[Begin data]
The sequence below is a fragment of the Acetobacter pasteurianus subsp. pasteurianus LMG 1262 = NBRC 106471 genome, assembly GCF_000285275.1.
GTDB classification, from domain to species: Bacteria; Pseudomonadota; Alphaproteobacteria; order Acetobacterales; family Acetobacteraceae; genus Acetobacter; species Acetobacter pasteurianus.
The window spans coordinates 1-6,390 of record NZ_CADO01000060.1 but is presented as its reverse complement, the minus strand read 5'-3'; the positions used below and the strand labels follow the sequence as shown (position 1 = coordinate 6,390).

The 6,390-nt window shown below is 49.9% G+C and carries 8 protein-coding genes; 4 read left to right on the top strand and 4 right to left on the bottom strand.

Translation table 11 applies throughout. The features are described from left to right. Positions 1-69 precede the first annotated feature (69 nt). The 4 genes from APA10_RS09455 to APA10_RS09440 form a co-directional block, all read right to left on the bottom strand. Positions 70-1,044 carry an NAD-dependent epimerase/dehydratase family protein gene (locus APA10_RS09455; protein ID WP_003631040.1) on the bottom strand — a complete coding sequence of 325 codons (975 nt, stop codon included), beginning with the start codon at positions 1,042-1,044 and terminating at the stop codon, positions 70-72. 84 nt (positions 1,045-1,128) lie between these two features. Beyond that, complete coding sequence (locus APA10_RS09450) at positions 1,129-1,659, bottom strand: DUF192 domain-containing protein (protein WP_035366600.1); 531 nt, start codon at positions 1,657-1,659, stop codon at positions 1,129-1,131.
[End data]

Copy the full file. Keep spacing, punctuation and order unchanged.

The sequence below is a fragment of the Acetobacter pasteurianus subsp. pasteurianus LMG 1262 = NBRC 106471 genome, assembly GCF_000285275.1.
GTDB classification, from domain to species: Bacteria; Pseudomonadota; Alphaproteobacteria; order Acetobacterales; family Acetobacteraceae; genus Acetobacter; species Acetobacter pasteurianus.
The window spans coordinates 1-6,390 of record NZ_CADO01000060.1 but is presented as its reverse complement, the minus strand read 5'-3'; the positions used below and the strand labels follow the sequence as shown (position 1 = coordinate 6,390).

The 6,390-nt window shown below is 49.9% G+C and carries 8 protein-coding genes; 4 read left to right on the top strand and 4 right to left on the bottom strand.

Translation table 11 applies throughout. The features are described from left to right. Positions 1-69 precede the first annotated feature (69 nt). The 4 genes from APA10_RS09455 to APA10_RS09440 form a co-directional block, all read right to left on the bottom strand. Positions 70-1,044 carry an NAD-dependent epimerase/dehydratase family protein gene (locus APA10_RS09455; protein ID WP_003631040.1) on the bottom strand — a complete coding sequence of 325 codons (975 nt, stop codon included), beginning with the start codon at positions 1,042-1,044 and terminating at the stop codon, positions 70-72. 84 nt (positions 1,045-1,128) lie between these two features. Beyond that, complete coding sequence (locus APA10_RS09450) at positions 1,129-1,659, bottom strand: DUF192 domain-containing protein (protein WP_035366600.1); 531 nt, start codon at positions 1,657-1,659, stop codon at positions 1,129-1,131.